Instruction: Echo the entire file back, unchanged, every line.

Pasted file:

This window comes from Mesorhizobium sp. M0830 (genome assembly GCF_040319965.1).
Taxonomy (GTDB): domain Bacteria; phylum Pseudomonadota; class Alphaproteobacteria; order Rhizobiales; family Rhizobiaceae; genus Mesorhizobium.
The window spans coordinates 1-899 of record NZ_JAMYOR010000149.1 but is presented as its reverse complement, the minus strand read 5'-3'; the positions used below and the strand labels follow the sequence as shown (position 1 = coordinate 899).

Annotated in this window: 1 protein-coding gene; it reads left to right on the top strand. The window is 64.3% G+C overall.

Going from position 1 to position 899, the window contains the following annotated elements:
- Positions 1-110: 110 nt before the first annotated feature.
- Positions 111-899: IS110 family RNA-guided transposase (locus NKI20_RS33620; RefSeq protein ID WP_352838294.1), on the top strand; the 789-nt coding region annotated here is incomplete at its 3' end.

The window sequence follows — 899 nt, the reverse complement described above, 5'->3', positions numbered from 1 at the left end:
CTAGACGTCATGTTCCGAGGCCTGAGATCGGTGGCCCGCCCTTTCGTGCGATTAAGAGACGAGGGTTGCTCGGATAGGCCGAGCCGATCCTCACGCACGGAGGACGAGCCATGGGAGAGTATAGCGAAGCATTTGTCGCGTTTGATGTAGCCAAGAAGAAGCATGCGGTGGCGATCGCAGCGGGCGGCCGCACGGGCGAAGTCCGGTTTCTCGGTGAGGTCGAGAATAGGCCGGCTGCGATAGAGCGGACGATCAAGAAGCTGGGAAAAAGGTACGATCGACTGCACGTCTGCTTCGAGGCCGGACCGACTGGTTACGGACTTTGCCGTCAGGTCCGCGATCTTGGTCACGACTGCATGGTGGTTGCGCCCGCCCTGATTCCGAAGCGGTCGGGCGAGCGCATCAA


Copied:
This window comes from Mesorhizobium sp. M0830 (genome assembly GCF_040319965.1).
Taxonomy (GTDB): domain Bacteria; phylum Pseudomonadota; class Alphaproteobacteria; order Rhizobiales; family Rhizobiaceae; genus Mesorhizobium.
The window spans coordinates 1-899 of record NZ_JAMYOR010000149.1 but is presented as its reverse complement, the minus strand read 5'-3'; the positions used below and the strand labels follow the sequence as shown (position 1 = coordinate 899).

Annotated in this window: 1 protein-coding gene; it reads left to right on the top strand. The window is 64.3% G+C overall.

Going from position 1 to position 899, the window contains the following annotated elements:
- Positions 1-110: 110 nt before the first annotated feature.
- Positions 111-899: IS110 family RNA-guided transposase (locus NKI20_RS33620; RefSeq protein ID WP_352838294.1), on the top strand; the 789-nt coding region annotated here is incomplete at its 3' end.

The window sequence follows — 899 nt, the reverse complement described above, 5'->3', positions numbered from 1 at the left end:
CTAGACGTCATGTTCCGAGGCCTGAGATCGGTGGCCCGCCCTTTCGTGCGATTAAGAGACGAGGGTTGCTCGGATAGGCCGAGCCGATCCTCACGCACGGAGGACGAGCCATGGGAGAGTATAGCGAAGCATTTGTCGCGTTTGATGTAGCCAAGAAGAAGCATGCGGTGGCGATCGCAGCGGGCGGCCGCACGGGCGAAGTCCGGTTTCTCGGTGAGGTCGAGAATAGGCCGGCTGCGATAGAGCGGACGATCAAGAAGCTGGGAAAAAGGTACGATCGACTGCACGTCTGCTTCGAGGCCGGACCGACTGGTTACGGACTTTGCCGTCAGGTCCGCGATCTTGGTCACGACTGCATGGTGGTTGCGCCCGCCCTGATTCCGAAGCGGTCGGGCGAGCGCATCAA